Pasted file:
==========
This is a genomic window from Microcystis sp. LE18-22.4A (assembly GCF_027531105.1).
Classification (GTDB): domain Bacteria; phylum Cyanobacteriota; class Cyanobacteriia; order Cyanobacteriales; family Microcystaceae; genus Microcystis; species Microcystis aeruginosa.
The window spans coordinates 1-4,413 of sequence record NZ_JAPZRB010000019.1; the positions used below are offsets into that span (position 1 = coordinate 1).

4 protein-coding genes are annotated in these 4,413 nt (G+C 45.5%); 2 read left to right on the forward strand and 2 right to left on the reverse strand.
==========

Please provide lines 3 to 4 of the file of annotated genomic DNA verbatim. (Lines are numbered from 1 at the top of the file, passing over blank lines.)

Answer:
The window spans coordinates 1-4,413 of sequence record NZ_JAPZRB010000019.1; the positions used below are offsets into that span (position 1 = coordinate 1).

4 protein-coding genes are annotated in these 4,413 nt (G+C 45.5%); 2 read left to right on the forward strand and 2 right to left on the reverse strand.